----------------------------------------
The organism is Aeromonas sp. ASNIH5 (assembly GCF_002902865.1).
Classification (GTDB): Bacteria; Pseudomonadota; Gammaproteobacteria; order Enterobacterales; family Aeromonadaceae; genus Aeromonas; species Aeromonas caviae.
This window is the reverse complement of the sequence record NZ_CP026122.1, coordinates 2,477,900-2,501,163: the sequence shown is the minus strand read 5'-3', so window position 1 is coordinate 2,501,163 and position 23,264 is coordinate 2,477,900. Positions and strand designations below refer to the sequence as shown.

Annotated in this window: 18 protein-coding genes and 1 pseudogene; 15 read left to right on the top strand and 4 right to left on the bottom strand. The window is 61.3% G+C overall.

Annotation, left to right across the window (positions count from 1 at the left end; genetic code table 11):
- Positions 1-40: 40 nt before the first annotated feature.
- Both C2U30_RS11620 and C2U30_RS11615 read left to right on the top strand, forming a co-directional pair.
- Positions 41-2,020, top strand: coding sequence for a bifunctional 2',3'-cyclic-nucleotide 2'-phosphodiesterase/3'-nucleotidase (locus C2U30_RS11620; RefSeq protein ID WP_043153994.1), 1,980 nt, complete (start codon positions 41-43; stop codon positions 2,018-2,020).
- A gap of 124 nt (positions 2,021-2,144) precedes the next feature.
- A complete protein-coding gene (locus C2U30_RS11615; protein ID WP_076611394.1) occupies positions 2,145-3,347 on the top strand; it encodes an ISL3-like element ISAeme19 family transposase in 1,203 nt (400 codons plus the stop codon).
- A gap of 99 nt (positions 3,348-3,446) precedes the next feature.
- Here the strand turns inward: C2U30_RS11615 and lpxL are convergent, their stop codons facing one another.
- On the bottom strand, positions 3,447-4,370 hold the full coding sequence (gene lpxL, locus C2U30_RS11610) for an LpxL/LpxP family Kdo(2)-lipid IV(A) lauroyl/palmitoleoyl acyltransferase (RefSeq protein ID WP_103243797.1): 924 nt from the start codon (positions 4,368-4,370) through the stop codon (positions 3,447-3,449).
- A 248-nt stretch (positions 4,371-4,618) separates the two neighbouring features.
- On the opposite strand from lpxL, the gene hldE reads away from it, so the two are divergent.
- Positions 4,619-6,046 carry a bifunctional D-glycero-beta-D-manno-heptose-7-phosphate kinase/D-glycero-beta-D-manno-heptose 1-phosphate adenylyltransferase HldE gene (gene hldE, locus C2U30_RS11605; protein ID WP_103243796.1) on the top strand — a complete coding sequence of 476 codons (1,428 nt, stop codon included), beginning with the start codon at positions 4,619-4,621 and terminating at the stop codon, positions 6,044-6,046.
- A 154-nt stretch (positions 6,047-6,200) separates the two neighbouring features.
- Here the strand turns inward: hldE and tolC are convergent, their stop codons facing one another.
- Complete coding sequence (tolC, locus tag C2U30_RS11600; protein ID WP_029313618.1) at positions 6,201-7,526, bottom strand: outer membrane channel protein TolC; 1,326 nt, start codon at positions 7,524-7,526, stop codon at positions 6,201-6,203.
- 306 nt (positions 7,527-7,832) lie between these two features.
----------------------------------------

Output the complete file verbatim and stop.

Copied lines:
The organism is Aeromonas sp. ASNIH5 (assembly GCF_002902865.1).
Classification (GTDB): Bacteria; Pseudomonadota; Gammaproteobacteria; order Enterobacterales; family Aeromonadaceae; genus Aeromonas; species Aeromonas caviae.
This window is the reverse complement of the sequence record NZ_CP026122.1, coordinates 2,477,900-2,501,163: the sequence shown is the minus strand read 5'-3', so window position 1 is coordinate 2,501,163 and position 23,264 is coordinate 2,477,900. Positions and strand designations below refer to the sequence as shown.

Annotated in this window: 18 protein-coding genes and 1 pseudogene; 15 read left to right on the top strand and 4 right to left on the bottom strand. The window is 61.3% G+C overall.

Annotation, left to right across the window (positions count from 1 at the left end; genetic code table 11):
- Positions 1-40: 40 nt before the first annotated feature.
- Both C2U30_RS11620 and C2U30_RS11615 read left to right on the top strand, forming a co-directional pair.
- Positions 41-2,020, top strand: coding sequence for a bifunctional 2',3'-cyclic-nucleotide 2'-phosphodiesterase/3'-nucleotidase (locus C2U30_RS11620; RefSeq protein ID WP_043153994.1), 1,980 nt, complete (start codon positions 41-43; stop codon positions 2,018-2,020).
- A gap of 124 nt (positions 2,021-2,144) precedes the next feature.
- A complete protein-coding gene (locus C2U30_RS11615; protein ID WP_076611394.1) occupies positions 2,145-3,347 on the top strand; it encodes an ISL3-like element ISAeme19 family transposase in 1,203 nt (400 codons plus the stop codon).
- A gap of 99 nt (positions 3,348-3,446) precedes the next feature.
- Here the strand turns inward: C2U30_RS11615 and lpxL are convergent, their stop codons facing one another.
- On the bottom strand, positions 3,447-4,370 hold the full coding sequence (gene lpxL, locus C2U30_RS11610) for an LpxL/LpxP family Kdo(2)-lipid IV(A) lauroyl/palmitoleoyl acyltransferase (RefSeq protein ID WP_103243797.1): 924 nt from the start codon (positions 4,368-4,370) through the stop codon (positions 3,447-3,449).
- A 248-nt stretch (positions 4,371-4,618) separates the two neighbouring features.
- On the opposite strand from lpxL, the gene hldE reads away from it, so the two are divergent.
- Positions 4,619-6,046 carry a bifunctional D-glycero-beta-D-manno-heptose-7-phosphate kinase/D-glycero-beta-D-manno-heptose 1-phosphate adenylyltransferase HldE gene (gene hldE, locus C2U30_RS11605; protein ID WP_103243796.1) on the top strand — a complete coding sequence of 476 codons (1,428 nt, stop codon included), beginning with the start codon at positions 4,619-4,621 and terminating at the stop codon, positions 6,044-6,046.
- A 154-nt stretch (positions 6,047-6,200) separates the two neighbouring features.
- Here the strand turns inward: hldE and tolC are convergent, their stop codons facing one another.
- Complete coding sequence (tolC, locus tag C2U30_RS11600; protein ID WP_029313618.1) at positions 6,201-7,526, bottom strand: outer membrane channel protein TolC; 1,326 nt, start codon at positions 7,524-7,526, stop codon at positions 6,201-6,203.
- 306 nt (positions 7,527-7,832) lie between these two features.